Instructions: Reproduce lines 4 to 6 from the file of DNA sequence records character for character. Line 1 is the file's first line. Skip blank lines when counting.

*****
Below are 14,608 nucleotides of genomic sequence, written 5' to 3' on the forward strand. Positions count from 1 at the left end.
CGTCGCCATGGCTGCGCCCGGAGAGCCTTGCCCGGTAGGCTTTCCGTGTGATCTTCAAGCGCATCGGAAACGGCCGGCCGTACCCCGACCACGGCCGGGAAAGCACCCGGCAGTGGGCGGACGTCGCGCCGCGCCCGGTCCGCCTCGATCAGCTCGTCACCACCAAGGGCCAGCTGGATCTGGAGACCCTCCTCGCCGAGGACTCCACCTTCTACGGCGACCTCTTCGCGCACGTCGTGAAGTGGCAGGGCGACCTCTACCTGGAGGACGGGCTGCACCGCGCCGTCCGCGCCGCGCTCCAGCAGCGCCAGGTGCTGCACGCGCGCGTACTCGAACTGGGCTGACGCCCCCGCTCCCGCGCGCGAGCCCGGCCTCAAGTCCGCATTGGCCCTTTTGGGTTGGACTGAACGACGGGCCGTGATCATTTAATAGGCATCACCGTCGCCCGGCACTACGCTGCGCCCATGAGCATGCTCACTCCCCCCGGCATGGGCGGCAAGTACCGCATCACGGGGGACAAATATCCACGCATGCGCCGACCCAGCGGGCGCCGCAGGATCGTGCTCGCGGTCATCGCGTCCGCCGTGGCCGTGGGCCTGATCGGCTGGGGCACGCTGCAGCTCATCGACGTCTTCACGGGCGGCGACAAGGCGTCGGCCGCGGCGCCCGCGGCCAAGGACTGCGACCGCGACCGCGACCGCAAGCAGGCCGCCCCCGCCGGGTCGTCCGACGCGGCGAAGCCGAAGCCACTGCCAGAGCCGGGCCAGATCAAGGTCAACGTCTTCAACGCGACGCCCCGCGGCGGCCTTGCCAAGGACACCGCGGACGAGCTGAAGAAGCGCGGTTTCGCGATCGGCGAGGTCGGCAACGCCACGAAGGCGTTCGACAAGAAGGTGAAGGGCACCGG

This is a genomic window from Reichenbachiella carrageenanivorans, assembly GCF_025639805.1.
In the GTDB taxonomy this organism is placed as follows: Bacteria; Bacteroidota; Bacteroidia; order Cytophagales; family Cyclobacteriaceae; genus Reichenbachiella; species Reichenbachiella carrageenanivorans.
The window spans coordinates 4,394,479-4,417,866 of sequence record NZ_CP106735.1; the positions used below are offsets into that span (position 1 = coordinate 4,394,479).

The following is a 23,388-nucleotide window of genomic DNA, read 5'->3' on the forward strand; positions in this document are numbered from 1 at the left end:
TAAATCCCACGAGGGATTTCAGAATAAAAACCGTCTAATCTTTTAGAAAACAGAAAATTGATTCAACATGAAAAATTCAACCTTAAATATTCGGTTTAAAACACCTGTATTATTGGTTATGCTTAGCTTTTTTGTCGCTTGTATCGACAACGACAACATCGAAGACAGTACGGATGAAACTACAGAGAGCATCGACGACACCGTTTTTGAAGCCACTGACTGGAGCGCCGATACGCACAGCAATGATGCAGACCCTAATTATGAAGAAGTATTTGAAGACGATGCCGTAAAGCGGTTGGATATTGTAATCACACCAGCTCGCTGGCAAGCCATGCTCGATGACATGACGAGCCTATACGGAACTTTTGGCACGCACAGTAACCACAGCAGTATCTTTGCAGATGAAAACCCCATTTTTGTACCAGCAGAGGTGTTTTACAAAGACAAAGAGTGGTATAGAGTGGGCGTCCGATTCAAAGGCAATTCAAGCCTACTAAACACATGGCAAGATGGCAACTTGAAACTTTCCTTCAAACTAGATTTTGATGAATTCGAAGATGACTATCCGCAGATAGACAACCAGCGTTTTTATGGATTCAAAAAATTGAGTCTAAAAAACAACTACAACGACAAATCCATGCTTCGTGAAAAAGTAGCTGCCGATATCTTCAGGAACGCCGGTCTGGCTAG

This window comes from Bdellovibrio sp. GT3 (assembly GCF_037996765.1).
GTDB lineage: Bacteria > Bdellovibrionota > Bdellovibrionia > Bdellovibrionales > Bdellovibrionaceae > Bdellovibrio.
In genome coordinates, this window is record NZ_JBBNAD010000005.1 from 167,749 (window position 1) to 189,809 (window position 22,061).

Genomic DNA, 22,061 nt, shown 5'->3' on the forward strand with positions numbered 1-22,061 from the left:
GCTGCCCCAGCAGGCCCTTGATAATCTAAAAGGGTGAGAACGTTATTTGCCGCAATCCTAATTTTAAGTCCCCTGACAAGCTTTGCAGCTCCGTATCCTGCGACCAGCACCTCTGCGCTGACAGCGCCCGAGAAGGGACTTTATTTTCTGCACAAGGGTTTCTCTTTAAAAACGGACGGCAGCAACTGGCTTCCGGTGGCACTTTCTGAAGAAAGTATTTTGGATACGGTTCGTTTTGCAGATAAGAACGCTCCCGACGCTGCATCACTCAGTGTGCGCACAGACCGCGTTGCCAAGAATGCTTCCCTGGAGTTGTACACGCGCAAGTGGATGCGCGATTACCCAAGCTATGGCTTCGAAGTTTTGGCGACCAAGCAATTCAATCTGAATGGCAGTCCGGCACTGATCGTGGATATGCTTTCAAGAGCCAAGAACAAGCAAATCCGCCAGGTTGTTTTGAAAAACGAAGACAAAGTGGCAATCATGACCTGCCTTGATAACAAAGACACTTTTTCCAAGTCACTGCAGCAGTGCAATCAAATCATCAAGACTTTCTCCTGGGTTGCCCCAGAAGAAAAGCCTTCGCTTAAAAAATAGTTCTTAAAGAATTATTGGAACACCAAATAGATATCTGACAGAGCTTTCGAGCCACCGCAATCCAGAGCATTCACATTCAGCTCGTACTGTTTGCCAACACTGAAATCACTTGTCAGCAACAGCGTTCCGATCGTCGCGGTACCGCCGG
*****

In the GTDB taxonomy this organism is placed as follows: Bacteria; Bacteroidota; Bacteroidia; order Cytophagales; family Cyclobacteriaceae; genus Reichenbachiella; species Reichenbachiella carrageenanivorans.
The window spans coordinates 4,394,479-4,417,866 of sequence record NZ_CP106735.1; the positions used below are offsets into that span (position 1 = coordinate 4,394,479).

The following is a 23,388-nucleotide window of genomic DNA, read 5'->3' on the forward strand; positions in this document are numbered from 1 at the left end: